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Four Eyes Film Series INDEPENDENT . INTERNATIONAL . ILLUMINATING . IMAGINATIVE
Four Eyes screens notable independent and world films not typically available to film lovers in Lacombe and area. The film series is organized by a group of staff at Mary C. Moore Public Library. We acknowledge and appreciate our partnership with Toronto international Film Festival Film Circuit and Lacombe City Cinemas.
Films screen on the third Wednesday evening of each month (except July and August) at 7pm, at Lacombe City Cinemas.

Can't make it to a screening? Don't worry -- there will be a copy of each film in the library collection.

Tickets
Advance tickets: $9 each, available at the library on the first of the Month until noon on the day of the film
Door tickets are $10 each, cash only, subject to availability
All tickets are final sale. Box office opens at 6:15pm in the lobby of Lacombe City Cinemas.
All ticket proceeds to the library
Concession available!

Upcoming Films:
Check back in August for news about our fall film line-up!
Confirmed Fall Dates:

September 20
October 18
November 15

Past Films:

February 15 >> Things to Come (L'avenir), directed by Mia Hansen-Love

In the critically acclaimed Things to Come (L'avenir), “Nathalie teaches philosophy at a high school in Paris. She is passionate about her job and particularly enjoys passing on the pleasure of thinking. Married with two children, she divides her time between her family, former students and her very possessive mother. One day, Nathalie's husband announces he is leaving her for another woman. With freedom thrust upon her, Nathalie must reinvent her life.”
Rated PG (coarse language). French and German with English subtitles. Leading actress Isabelle Huppert won this year’s Golden Globe for Best Actress in a Drama.

March 15 >> 20th Century Women, directed by Mike Mills

In 1979 Santa Barbara, Calif., Dorothea Fields (Annette Bening) is a determined single mother in her mid-50s who is raising her adolescent son, Jamie, at a moment brimming with cultural change and rebellion. Dorothea enlists the help of two younger women -- Abbie, a free-spirited punk artist living as a boarder in the Fields' home and Julie, a savvy and provocative teenage neighbor -- to help with Jamie's upbringing.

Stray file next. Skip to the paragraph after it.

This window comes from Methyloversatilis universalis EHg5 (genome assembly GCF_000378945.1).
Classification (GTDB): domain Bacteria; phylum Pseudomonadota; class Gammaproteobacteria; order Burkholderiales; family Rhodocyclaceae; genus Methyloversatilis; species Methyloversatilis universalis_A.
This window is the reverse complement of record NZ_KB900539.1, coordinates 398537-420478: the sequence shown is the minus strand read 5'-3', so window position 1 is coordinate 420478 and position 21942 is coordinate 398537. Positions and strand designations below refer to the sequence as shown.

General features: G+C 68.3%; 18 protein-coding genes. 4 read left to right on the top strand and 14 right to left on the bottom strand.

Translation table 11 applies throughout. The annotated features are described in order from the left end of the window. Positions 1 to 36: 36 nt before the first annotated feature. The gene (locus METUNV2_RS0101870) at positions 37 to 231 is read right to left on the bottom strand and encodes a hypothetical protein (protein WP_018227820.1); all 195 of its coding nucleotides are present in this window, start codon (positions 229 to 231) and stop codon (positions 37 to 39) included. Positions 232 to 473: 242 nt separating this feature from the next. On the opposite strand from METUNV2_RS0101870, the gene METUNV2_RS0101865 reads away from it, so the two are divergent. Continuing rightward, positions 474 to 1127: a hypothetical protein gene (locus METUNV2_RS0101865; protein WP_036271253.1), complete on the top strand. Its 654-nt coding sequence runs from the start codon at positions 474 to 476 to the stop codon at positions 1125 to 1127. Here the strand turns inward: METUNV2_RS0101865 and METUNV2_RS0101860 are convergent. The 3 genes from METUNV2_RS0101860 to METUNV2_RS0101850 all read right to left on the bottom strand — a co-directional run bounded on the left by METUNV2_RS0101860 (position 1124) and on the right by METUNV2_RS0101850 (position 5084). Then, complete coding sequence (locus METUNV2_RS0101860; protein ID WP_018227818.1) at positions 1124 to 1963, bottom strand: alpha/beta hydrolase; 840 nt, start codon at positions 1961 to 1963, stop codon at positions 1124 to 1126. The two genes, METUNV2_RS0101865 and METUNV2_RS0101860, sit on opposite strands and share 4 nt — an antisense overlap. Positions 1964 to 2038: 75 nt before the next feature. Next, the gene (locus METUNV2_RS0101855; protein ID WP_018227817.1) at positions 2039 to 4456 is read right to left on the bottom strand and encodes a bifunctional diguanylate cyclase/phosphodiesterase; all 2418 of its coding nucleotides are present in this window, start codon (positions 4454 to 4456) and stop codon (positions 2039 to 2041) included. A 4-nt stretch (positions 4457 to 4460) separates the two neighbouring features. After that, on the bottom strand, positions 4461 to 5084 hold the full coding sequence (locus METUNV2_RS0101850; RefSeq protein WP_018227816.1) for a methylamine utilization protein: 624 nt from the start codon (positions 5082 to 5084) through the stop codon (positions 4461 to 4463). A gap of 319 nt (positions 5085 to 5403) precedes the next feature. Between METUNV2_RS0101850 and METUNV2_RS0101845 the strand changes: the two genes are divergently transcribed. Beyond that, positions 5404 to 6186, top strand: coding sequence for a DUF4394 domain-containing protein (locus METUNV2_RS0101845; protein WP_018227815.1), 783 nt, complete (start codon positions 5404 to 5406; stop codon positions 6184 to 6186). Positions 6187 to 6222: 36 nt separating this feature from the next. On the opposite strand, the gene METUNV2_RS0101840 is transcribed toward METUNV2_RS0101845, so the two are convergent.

Rated 14A. Golden Globe nomination for Best Motion Picture - Musical or Comedy and Best Performance by an Actress in a Motion Picture - Musical or Comedy (Annette Bening), Oscar Nomination for Best Actress (Annette Bening) and Best Original Screenplay
Click here to request the dvd!

April 19 >>  Antanarjuat: The Fast Runner, directed by Zacharias Kunuk

Celebrate National Canadian Film Day with us at our FREE screening of one of the essential moving-image works from Canada’s history!
This sweeping epic features a cast of Inuit actors and is based on an ancient legend. Natar Ungalaaq stars as a young Inuit who falls for a woman (Sylvia Ivalu) who has been promised to the unlikable son of the tribal chief. The drama plays out against a stark Arctic background and includes some astonishing outdoor sequences.
Rated 14A
Click here to request the dvd!

May 17 >> Moonlight, directed Barry Jenkins

A timeless story of human self-discovery and connection, Moonlight chronicles the life of a young black man, told across three defining chapters in his life, as he struggles to find his place in the world while growing up in Miami.
Rated 14A. Winner of the Golden Globe for Best Support Actor (Mahershala Ali), and Oscars for Best Supporting Actor and Best Picture.
Click here to request the dvd!

June 21 >> I, Daniel Blake, directed by Ken Loach

Daniel Blake, age 59, has worked as a joiner most of his life in Newcastle. Now, for the first time ever, he needs help from the State. He crosses paths with a single mother Katie and her two young children, Daisy and Dylan. Katie's only chance to escape a one-roomed homeless hostel in London has been to accept a flat in a city she doesn't know, some 300 miles away. Daniel and Katie find themselves in no-man's land, caught on the barbed wire of welfare bureaucracy as played out against the rhetoric of 'striver and skiver' in modern day Britain.
Rated R (coarse language).